Electrochromic Smart glass, or dynamic glass, dynamic glazing, and smart glass, is a new sustainable construction technology. This high-tech glass basically blocks heat from the sun from coming through windows through a coating that causes “electric signals to slightly charge the windows to change the amount of solar radiation it reflects.” Similar to transition lenses in glasses, the windows tint based on the brightness and heat of the sun. Electrochromic Smart glass can not only make you more comfortable throughout the day, it can significantly improve energy efficiency in a home, office, or commercial space by reducing the use of HVAC systems.
Cool roofs essentially use materials that reflect heat away from your roof. This helps keep your building cool and reduces the need for air conditioning. Cool roofs can be made from a variety of materials including solar panels, tile, metal, clay, slate and even plants.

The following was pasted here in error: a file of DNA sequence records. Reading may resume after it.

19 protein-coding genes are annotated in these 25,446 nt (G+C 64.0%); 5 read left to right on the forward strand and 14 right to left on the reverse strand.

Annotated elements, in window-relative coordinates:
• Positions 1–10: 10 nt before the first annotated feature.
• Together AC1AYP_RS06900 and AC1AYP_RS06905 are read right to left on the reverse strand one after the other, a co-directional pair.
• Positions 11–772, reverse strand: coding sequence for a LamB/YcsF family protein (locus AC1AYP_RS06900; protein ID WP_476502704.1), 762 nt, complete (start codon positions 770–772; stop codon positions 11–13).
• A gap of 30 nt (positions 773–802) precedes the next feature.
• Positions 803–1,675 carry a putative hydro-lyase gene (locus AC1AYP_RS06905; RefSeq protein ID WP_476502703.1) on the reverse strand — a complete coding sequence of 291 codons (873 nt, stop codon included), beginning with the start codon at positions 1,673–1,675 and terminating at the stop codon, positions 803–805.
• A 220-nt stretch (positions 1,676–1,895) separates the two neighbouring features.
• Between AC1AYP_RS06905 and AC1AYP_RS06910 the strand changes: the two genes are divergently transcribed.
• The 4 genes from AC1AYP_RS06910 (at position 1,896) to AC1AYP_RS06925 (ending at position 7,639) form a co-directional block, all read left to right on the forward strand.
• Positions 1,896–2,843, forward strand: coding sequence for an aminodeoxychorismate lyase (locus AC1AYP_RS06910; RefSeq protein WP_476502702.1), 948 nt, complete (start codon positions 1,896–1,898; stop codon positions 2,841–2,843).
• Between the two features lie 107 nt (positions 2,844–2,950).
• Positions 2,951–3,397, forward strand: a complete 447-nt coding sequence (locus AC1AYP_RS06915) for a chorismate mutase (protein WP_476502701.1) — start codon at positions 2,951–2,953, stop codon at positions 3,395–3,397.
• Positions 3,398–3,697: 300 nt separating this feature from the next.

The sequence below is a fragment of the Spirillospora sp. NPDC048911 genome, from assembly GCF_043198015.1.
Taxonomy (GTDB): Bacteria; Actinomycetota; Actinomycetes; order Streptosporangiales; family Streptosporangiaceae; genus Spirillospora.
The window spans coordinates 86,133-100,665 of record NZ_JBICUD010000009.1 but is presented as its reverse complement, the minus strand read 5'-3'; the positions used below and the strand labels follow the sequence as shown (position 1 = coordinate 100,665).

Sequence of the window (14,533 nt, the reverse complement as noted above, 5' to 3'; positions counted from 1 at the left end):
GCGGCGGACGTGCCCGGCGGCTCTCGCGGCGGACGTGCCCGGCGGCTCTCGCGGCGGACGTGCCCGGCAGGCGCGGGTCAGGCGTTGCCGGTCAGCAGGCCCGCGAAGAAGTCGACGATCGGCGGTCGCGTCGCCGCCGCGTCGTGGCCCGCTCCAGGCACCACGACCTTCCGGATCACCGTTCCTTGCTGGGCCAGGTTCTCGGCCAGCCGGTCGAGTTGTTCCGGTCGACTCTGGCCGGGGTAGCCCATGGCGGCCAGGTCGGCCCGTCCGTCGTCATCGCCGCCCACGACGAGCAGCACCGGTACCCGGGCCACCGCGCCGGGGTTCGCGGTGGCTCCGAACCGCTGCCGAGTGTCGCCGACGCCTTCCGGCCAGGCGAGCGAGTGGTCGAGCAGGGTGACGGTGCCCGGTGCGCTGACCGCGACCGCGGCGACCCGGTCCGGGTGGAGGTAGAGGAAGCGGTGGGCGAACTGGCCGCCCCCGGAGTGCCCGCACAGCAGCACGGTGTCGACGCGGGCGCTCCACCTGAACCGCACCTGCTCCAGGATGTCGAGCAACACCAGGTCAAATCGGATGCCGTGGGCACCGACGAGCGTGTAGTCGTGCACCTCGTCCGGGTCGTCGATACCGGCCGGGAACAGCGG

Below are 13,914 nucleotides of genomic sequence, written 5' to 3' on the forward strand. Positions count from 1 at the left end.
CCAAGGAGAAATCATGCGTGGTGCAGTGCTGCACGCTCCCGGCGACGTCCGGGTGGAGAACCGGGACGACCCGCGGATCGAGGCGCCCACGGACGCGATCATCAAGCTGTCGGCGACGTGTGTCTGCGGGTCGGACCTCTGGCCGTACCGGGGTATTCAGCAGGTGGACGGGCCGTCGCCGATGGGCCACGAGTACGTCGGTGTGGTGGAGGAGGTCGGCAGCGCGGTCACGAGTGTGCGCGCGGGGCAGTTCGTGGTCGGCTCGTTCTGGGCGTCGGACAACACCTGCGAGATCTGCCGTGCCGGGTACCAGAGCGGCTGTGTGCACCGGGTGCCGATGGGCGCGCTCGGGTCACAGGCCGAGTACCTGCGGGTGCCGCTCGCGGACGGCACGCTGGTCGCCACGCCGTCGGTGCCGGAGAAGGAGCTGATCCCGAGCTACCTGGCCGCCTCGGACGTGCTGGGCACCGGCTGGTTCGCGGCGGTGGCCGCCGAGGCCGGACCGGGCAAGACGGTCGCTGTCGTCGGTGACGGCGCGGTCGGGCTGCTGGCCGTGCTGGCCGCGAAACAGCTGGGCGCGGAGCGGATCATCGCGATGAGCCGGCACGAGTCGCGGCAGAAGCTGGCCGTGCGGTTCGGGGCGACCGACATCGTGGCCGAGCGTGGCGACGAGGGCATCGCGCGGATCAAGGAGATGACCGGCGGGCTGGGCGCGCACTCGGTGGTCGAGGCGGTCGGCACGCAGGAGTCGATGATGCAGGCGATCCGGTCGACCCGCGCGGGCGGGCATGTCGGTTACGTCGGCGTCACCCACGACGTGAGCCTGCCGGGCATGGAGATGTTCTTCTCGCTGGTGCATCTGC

There are many other innovative sustainable materials out there. Some of these materials can be alternatives to common construction materials like mycelium in the place of concrete or recycled materials instead of traditional insulation. Other materials like organic paint, recycled plastic, sustainably sourced wood, and bamboo, especially when used in combination with one another can have huge positive impacts on the environment.
*This section contains excerpts from my article on sustainable construction materials.